Dartmouth Welcomes 16 Teams to its 2nd-annual Formula Hybrid International Competition
April 29, 2008
CONTACT: Catharine Lamm
Founded and run by Thayer School of Engineering at Dartmouth, the 2nd annual Formula Hybrid International Competition will take place on May 5–7 at the New Hampshire Motor Speedway in Loudon, NH. The competition features high-performance hybrid race cars built by teams of undergraduate and graduate engineering students.
This year 16 teams will compete including Yale, Drexel, Embry-Riddle, and McGill University from Canada. Four of the teams, including Russia and Taiwan, have entered just the Presentation Event and plan to bring their cars next year.
Thayer School modeled its event after the Formula SAE® competition, in which Dartmouth students have competed for over 10 years. (This year, the Dartmouth Formula Racing team will continue fine-tuning the design of its 85% biofuel-powered turbo-charged engine.)
The main difference in the Formula Hybrid competition is that teams need to consider the additional factor of fuel efficiency in the design and construction of their car.
"In the Formula SAE® competition students can use as much gas as they want," Doug Fraser, Research Engineer and Director of the Formula Hybrid Project explained. "In the Formula Hybrid competition, students need to consider fuel usage. If the students have gas left over at the end of the competition then they've wasted it. Ideally, they want to run out of gas right as they cross the finish line."
Like Formula SAE®, students must also consider the design, acceleration, handling, and endurance of their vehicle and abide by a long list of rules.
"The rules are always a work-in-progress," said Fraser, "because students keep asking new and different questions that lead to new rules and eventually to new technology."
Apart from the engineering component, teamwork plays a huge role within and amongst the teams.
"It's amazing," said Wynne Washburn, the project's Deputy Director, "in the garages you can hear the teams communicating among themselves—Yale asking Embry Riddle questions, Dartmouth asking Illinois questions. The students are really open to sharing technology, and that's what makes technology better."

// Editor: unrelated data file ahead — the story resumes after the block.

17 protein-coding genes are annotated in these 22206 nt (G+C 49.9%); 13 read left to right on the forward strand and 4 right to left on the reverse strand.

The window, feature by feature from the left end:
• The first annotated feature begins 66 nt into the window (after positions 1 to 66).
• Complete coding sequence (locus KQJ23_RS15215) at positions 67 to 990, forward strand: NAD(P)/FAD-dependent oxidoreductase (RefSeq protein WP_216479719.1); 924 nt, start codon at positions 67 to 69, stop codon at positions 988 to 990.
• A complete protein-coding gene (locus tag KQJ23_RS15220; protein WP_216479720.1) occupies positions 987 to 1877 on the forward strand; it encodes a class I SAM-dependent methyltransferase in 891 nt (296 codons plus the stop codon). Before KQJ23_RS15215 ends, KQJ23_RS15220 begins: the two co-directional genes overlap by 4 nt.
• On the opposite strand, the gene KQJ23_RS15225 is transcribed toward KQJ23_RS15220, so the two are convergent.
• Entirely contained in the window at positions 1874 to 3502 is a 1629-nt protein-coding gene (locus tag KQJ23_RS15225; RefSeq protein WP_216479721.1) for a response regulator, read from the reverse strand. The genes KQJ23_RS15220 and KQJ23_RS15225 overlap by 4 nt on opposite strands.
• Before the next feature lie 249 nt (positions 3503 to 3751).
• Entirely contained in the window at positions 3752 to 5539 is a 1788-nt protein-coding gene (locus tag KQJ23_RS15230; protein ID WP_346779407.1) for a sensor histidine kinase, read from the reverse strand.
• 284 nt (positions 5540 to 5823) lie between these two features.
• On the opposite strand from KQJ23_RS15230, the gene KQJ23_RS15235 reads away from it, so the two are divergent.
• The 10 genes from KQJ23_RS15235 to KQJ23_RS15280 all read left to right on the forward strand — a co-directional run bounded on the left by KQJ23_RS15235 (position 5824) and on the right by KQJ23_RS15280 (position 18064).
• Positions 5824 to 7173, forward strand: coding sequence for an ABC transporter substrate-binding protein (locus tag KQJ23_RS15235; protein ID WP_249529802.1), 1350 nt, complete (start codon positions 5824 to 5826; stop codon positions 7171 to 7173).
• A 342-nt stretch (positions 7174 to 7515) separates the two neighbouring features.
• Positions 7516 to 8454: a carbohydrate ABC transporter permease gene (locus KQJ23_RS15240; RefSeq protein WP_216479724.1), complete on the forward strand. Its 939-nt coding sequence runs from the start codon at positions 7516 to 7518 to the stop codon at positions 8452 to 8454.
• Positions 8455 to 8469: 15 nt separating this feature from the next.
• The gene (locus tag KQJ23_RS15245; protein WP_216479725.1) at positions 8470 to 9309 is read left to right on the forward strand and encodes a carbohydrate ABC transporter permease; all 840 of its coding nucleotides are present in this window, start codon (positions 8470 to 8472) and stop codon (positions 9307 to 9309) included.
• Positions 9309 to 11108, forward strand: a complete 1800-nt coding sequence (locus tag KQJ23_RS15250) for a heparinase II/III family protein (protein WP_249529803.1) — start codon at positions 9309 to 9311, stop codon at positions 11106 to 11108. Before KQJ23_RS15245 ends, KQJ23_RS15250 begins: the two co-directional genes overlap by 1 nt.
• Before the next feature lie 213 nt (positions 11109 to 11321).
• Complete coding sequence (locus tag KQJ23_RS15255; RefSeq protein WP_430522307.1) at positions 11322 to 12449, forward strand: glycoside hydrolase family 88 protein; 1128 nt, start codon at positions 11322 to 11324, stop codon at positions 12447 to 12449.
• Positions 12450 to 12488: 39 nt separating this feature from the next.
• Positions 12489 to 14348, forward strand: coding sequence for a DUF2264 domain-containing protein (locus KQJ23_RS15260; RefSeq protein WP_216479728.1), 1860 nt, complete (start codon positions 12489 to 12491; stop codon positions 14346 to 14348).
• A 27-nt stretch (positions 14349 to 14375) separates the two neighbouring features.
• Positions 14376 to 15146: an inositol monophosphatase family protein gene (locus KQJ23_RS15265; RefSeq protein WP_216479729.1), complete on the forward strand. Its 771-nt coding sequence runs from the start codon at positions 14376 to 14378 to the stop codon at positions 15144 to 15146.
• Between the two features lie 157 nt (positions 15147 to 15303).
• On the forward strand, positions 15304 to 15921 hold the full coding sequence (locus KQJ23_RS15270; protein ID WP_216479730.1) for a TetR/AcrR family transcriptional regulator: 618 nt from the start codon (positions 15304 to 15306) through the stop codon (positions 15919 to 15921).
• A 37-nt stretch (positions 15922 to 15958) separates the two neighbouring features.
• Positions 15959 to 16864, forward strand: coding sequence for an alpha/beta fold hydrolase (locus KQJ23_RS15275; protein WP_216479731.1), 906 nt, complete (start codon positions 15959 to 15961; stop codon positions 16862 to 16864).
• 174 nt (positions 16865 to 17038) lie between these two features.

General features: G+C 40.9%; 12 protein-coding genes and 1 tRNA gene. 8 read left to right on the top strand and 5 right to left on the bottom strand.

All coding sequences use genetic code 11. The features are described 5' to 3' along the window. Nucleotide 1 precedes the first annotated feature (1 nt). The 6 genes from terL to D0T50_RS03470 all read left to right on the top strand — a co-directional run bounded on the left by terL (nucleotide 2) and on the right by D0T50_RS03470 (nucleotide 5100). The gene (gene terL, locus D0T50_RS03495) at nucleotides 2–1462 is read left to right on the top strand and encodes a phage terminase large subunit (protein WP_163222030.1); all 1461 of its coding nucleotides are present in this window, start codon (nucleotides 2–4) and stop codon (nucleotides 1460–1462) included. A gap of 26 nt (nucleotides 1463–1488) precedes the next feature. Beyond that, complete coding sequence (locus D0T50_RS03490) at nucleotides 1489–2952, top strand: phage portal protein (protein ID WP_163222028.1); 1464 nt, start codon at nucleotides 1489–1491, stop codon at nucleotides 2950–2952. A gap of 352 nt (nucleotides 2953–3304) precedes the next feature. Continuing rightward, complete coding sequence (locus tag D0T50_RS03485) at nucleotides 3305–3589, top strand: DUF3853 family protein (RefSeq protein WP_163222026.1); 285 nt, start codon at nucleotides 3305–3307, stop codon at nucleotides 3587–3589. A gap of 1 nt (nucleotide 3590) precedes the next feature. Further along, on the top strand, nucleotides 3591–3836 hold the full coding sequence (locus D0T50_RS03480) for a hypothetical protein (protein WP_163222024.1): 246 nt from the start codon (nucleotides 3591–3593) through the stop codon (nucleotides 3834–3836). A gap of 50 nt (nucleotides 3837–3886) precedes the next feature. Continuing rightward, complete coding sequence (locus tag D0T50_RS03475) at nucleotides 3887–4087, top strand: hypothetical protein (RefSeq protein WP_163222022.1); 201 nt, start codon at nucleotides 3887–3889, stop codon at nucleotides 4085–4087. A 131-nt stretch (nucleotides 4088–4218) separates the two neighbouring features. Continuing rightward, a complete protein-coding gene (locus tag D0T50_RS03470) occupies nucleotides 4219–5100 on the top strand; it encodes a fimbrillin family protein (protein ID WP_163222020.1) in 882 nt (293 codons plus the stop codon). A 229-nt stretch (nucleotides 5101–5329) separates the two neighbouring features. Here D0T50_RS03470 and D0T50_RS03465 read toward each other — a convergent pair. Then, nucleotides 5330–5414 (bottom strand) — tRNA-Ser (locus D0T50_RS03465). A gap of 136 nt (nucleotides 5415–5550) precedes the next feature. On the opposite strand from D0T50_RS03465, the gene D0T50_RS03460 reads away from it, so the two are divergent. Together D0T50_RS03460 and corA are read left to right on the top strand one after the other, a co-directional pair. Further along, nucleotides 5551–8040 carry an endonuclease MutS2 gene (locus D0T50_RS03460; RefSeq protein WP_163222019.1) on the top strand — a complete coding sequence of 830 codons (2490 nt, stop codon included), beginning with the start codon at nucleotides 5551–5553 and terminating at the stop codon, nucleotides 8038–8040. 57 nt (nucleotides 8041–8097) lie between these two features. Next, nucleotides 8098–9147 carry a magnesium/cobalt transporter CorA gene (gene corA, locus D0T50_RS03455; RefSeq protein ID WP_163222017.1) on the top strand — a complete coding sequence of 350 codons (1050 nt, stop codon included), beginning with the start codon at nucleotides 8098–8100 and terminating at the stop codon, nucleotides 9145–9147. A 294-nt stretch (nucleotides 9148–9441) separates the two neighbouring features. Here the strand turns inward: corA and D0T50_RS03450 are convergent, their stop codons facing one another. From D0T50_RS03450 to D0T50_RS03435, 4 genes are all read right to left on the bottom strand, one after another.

Washburn added, "One of the biggest excitements of the program is bringing together electrical and mechanical engineers. It's great to see two groups of people who study fundamentally different fields work together towards a common goal. The cross-disciplinary learning is invaluable."
But the purpose of the Formula Hybrid event goes beyond bringing engineers together and winning competitions. "We encourage teams to go further and really push the envelope of hybrid car technology," said Fraser.
The results should be impressive.
"The Dartmouth car is amazing to watch," said John Collier, Thayer School's Myron Tribus Professor of Engineering Innovation and Dartmouth hybrid team advisor. "The acceleration is incredible, and it's quiet!"
"Last year was the very first year of the competition," added Charlie Sullivan, Associate Professor of Engineering and another faculty advisor to the Dartmouth team. "Everybody was just starting to get things to work. I think this year we're going to see a lot more sophisticated design and creativity."
Registration begins the morning of May 5th. An educational program will run simultaneously with the goal of inspiring middle and high school students to take an interest in hybrid and other alternative technologies.
The acceleration and autocross events (which Washburn believed would be the most exciting events to watch) are scheduled for Tuesday May 6th. The endurance event will take place on Wednesday before the Awards Ceremony.
See the competition website for more schedule information.